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Judd, Gerrit Parmele (23 April 1803–12 July 1873), physician, medical missionary, and Hawaiian government official and adviser, was born in Paris, New York, the son of Elnathan Judd, Jr., a physician, and Betsey Hastings. Being the eldest son of a physician, Judd took an early interest in the medical profession and attended medical school in Fairfield, Herkimer County, where he received his M.D. in 1825. In 1826 Judd dedicated his life to the missionary cause as directed by the Boston-based Congregational American Board of Commissioners for Foreign Missions (ABCFM). At this time the board was recruiting missionaries for the third company to join the Sandwich Islands Mission in Hawaii in the fall of 1827....

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Jason Lee. Courtesy of the Library of Congress (LC-USZ62-113753).

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Lee, Jason (28 June 1803–12 March 1845), missionary and pioneer, was born near Stanstead, Vermont (now part of Quebec, Canada), the son of Daniel Lee, a farmer and former revolutionary war soldier, and Sarah Whittaker. The Lees had moved from Massachusetts to the vicinity of Stanstead five years before their son’s birth, and there Daniel Lee continued his occupation as a farmer. Little is known about Jason Lee’s early life and education, but it has been established that he was converted to Methodism in his early twenties. In 1829–1830 he lived in Wilbraham, Massachusetts, where he attended Wilbraham Academy for the purpose of receiving training as a Methodist preacher. With the encouragement of the academy’s president, the Reverend ...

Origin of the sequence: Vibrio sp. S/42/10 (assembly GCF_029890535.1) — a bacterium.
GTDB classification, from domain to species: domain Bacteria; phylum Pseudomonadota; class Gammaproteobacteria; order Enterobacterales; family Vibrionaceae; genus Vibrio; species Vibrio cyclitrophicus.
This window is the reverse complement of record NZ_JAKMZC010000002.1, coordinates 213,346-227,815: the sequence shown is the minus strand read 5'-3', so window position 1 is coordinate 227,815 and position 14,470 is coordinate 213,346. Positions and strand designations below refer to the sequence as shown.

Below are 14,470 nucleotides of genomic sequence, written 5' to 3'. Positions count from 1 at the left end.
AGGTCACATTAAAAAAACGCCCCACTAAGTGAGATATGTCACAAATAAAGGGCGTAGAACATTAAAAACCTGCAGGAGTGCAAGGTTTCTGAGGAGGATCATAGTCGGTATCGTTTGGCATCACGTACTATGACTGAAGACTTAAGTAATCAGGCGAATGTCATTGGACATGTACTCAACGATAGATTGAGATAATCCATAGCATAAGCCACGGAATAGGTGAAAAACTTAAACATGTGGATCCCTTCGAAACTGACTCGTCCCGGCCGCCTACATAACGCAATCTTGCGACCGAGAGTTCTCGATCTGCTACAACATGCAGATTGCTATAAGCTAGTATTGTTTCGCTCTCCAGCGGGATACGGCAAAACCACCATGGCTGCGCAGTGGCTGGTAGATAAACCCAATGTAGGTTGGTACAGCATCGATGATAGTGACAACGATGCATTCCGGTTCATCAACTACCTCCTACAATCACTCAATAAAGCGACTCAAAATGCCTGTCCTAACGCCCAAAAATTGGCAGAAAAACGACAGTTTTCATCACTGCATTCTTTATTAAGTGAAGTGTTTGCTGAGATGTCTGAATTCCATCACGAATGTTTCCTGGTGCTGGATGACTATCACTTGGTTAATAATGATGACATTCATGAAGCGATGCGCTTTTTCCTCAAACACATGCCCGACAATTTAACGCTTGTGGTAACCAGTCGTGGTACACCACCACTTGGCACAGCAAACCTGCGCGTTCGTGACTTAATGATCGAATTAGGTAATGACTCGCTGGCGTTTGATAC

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McCoy, Isaac (13 June 1784–21 June 1846), Baptist missionary, surveyor, and U.S. Indian agent, was born near Uniontown, Pennsylvania, the son of William McCoy, a clergyman. His mother’s name is unknown. When he was six years old, his family moved to Kentucky, where he attended public schools. At nineteen he married Christiana Polke, who had strong religious convictions and missionary spirit and became his dedicated partner throughout his life. They had thirteen children....

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Spalding, Eliza Hart (11 August 1807–07 January 1851), pioneer and missionary, was born in Kennsington (now Berlin), Connecticut, the daughter of Levi Hart and Martha Hart, farmers who shared the same ancestor, Stephen Hart. When she was thirteen, the family moved to a farm near Holland Patent in Oneida County, New York. At home she learned the necessary crafts of spinning, weaving, and candle making. She attended Hamilton Oneida Academy and may have studied at Chipman Female Academy in Clinton, New York. Eliza was a serious and bright student. Slender and of medium height, she had dark brown hair and blue eyes and a “coarse voice.” She was also very religious; baptized in August 1826, she joined the local Presbyterian church. For a while she also taught school. A friend of hers, known as Mrs. Jackson, suggested that she might wish to correspond with Henry Harmon Spalding of Prattsburg, New York, who had conveyed to Mrs. Jackson that he was looking for a woman who would “devote her life to educate the heathen.” They began writing each other in 1830, and in the fall of 1831 they met....

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White, Elijah (03 April 1806–03 April 1879), medical missionary, federal agent, and proponent of westward emigration, was born in Havana, now Montour Falls, New York, the son of the Reverend Alward White and Clara Pierce. His father and uncles were Methodist Episcopal itinerant preachers, and as a youth White was an activist in the local Methodist congregation, being especially interested in temperance. He became a doctor, possibly having studied in Syracuse. He married Sarepta Caroline Rhoode sometime before 1835....